Taipei Travel Tips

taipei croud

The top 5 things to expect when you arrive in Taipei

Story and Photos by Ana Varela  Contributor

If it’s your first time in Taipei, Taiwan, you’d be smart to be more aware of your surroundings than usual. If you’re not careful, you’ll miss the city’s most delicious but sometimes hard to find food places, hidden collectible stamps and unexpected adventures. Here are a few things to keep in mind before coming to Taipei (minus the spoilers):



Stamp addiction:

Yes. Stamps are everywhere in Taiwan if you know where to look. Usually, these detailed little designs include what the region or location that you are visiting is most famous for. Carrying around a journal or a stamp book is a must and is excellent for remembering where you went that day. In the future, you’ll look back at your lack of stamping skills and laugh at yourself for blaming the stamps for not imprinting properly. 



Scoot Over for the Scooters:

Keep your eyes and ears open to the sudden loud buzz of an approaching scooter. Scooters can be seen most obviously at intersections where they collect and then, at the ping of a green light, ride away with an astounding sound of one hundred motors revving in unison. Their small size, however, also allows them to zip past you through the smallest streets and even the sidewalks. Yes, scooters can be intimidating to the wary pedestrian, at first. As long as you limit your zigzagging, scooterists will never do so much as graze your rain poncho. It’s always good to remember that if you can’t beat them, you can join them on your own set of wheels with Taipei’s rentable UBikes. It’s faster than walking and extremely affordable, even for broke students *shoutout*.


Fashion equality:

Voguettes and fashionistas take long strides in their most stylish outfits on their Taipei street runway. It isn’t uncommon to see someone wearing the most recent trend standing just next to someone that has combined neon stripes and pastel polka dots. While this would usually call for strange looks from either party, this is not the case in the friendly city of Taipei. Despite what many online articles say, no one seems to care about what you’re wearing so long as it isn’t offensive or extremely revealing. It should be noted though, that showing some butt cheek is OK (hence their nonexistent hemlines at clubs) but showing cleavage or even shoulders is seen as too revealing. Regardless of what part of your beautiful body you’re hoping to show off, shopping is everywhere and sales are abundant. Many stores even cater to specific styles so that you know exactly where to walk in to browse for exactly what you want. Sizes do run small so if you’re big and tall you should keep an eye out for stores that cater to foreigners.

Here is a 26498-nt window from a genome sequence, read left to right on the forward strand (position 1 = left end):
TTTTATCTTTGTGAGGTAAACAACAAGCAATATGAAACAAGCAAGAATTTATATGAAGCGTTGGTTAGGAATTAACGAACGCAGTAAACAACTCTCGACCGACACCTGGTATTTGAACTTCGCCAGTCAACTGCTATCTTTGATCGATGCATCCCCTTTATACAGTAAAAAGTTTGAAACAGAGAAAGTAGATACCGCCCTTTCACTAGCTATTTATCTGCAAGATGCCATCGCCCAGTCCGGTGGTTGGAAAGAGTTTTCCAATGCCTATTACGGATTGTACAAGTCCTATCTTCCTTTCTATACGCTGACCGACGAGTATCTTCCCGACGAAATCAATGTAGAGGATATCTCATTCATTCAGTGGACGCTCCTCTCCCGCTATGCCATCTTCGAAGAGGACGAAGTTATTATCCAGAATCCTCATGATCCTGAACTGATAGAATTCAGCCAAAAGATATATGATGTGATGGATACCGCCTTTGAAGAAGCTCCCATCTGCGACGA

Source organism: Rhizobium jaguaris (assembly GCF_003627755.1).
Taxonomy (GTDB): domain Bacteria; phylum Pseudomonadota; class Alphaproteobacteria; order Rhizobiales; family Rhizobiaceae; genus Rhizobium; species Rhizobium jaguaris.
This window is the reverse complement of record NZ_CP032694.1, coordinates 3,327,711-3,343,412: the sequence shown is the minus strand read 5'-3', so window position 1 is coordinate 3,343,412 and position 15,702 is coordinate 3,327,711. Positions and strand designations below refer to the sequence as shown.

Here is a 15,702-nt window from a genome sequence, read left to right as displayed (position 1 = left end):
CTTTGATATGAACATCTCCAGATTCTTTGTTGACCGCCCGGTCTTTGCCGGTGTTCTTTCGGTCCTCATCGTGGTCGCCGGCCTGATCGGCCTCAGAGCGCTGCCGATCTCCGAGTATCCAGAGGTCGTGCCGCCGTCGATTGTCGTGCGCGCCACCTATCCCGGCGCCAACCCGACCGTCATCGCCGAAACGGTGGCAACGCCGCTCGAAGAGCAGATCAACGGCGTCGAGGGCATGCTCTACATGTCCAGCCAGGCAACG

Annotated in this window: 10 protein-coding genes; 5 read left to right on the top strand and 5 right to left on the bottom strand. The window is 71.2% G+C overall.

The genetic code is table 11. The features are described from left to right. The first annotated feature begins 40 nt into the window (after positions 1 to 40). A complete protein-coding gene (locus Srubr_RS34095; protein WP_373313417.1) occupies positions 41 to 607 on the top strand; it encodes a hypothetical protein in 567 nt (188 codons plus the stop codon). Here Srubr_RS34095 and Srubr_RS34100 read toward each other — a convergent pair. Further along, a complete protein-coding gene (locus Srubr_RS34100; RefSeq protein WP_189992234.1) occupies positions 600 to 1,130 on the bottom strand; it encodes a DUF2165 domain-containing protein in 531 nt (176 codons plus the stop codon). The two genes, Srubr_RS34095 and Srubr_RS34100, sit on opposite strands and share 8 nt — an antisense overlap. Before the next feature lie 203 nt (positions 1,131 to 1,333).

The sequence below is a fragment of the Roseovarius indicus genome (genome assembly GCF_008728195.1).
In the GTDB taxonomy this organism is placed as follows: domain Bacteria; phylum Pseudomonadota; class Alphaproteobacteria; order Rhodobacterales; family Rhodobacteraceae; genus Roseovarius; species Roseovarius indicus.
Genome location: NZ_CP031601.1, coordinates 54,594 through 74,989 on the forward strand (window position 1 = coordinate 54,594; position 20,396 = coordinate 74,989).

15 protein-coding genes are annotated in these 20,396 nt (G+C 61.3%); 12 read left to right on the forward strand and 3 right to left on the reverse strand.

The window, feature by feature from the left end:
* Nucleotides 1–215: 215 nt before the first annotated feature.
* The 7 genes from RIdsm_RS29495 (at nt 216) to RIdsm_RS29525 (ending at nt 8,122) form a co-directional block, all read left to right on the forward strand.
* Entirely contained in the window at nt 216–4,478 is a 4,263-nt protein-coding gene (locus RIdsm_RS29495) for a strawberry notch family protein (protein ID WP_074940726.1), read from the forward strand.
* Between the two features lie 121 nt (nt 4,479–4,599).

Friendly people:

The scooterists will never hit you. The people on the Taipei Metro will gently remind you that you cannot eat or drink at the stations or on the rail. The fashionistas will happily tell you where to shop for the best prices or trends. Most people that you ask for help will give you their undivided attention or will find someone that speaks English if they cannot. Every day that you’re in Taipei, despite making a handful of friends, you may still be shocked at the incredibly selfless hospitality that everyone offers.  



Hours in Taipei require some getting used to. While some places similar to 7/11 are open 24 hours, little else has such convenient hours. Many food locations are only open for the three or four hours that their food is most popular. So, if you’re craving grilled turnip, you shouldn’t be shocked to find the stand has vanished sooner than noon. 

Furthermore, if you come from a country that is used to having dinner later in the evening, Taipei’s night markets will be your best bet. Most restaurants and services close by nine or ten and the night markets turn into ghost towns at midnight. Remember, when a place is as fairy-tale-like as Taipei, the best things will be the hardest to find.

I invite you to apply to study in Taipei at a Taiwanese University or Mandarin Training Center (like me) and take advantage of the abundance of scholarships that the Taiwanese government (and sometimes CSULB) have to offer. Come get a taste of Taipei; a large city that isn’t overbearingly crowded, has delicious foods and adventures to partake in just around every corner. 


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